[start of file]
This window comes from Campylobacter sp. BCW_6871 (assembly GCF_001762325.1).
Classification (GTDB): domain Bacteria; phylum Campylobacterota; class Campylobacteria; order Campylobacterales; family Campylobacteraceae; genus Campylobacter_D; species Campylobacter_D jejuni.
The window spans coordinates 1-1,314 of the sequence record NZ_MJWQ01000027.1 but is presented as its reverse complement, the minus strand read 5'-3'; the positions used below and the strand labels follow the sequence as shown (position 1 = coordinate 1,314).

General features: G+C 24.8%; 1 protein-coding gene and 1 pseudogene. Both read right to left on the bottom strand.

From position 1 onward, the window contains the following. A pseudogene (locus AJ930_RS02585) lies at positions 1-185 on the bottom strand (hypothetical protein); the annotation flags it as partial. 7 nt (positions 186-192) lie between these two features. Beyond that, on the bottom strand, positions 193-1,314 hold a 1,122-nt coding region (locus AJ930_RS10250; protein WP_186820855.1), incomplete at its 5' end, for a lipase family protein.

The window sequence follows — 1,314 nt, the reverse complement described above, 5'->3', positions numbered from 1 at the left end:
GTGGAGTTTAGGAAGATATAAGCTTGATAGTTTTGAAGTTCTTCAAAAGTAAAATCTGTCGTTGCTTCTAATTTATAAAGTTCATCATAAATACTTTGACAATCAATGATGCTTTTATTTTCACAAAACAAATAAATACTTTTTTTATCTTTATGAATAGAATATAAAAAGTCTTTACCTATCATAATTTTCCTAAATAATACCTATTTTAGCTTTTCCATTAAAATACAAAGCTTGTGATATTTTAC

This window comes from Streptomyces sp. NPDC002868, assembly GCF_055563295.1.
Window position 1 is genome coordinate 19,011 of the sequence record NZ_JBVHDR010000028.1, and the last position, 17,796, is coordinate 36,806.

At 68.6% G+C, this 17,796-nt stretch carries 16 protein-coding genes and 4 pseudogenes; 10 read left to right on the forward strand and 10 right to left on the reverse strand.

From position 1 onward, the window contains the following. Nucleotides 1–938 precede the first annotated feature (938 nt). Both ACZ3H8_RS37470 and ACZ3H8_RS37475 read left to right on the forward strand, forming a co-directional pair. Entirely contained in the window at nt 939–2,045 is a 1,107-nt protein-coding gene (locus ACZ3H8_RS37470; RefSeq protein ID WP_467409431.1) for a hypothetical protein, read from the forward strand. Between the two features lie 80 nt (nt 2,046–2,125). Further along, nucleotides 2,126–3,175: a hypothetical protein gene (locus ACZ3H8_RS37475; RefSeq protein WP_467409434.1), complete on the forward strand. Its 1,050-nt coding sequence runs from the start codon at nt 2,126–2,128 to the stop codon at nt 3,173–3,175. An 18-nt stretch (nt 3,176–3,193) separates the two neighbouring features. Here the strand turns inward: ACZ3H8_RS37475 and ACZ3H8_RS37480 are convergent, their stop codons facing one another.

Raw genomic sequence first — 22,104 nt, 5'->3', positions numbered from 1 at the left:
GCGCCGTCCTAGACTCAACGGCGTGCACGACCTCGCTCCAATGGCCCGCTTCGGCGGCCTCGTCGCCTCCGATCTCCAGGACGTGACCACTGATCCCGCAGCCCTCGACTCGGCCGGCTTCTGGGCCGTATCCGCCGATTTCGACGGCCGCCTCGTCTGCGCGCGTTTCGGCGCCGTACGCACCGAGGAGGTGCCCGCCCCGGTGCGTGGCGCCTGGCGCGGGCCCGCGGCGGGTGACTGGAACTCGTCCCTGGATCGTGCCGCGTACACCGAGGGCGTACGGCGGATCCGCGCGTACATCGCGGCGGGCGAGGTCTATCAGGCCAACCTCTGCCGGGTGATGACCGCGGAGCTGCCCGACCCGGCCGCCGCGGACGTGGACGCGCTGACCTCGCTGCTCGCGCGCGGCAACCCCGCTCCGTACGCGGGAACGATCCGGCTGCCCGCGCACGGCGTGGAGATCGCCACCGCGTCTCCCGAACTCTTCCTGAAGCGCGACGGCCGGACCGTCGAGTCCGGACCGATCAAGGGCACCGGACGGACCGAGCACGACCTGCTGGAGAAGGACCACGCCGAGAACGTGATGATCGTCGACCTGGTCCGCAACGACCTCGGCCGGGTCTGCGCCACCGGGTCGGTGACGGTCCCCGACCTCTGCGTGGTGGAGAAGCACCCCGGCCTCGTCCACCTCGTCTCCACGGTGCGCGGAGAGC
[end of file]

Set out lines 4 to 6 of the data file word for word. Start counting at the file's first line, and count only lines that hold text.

General features: G+C 24.8%; 1 protein-coding gene and 1 pseudogene. Both read right to left on the bottom strand.

From position 1 onward, the window contains the following. A pseudogene (locus AJ930_RS02585) lies at positions 1-185 on the bottom strand (hypothetical protein); the annotation flags it as partial. 7 nt (positions 186-192) lie between these two features. Beyond that, on the bottom strand, positions 193-1,314 hold a 1,122-nt coding region (locus AJ930_RS10250; protein WP_186820855.1), incomplete at its 5' end, for a lipase family protein.

The window sequence follows — 1,314 nt, the reverse complement described above, 5'->3', positions numbered from 1 at the left end: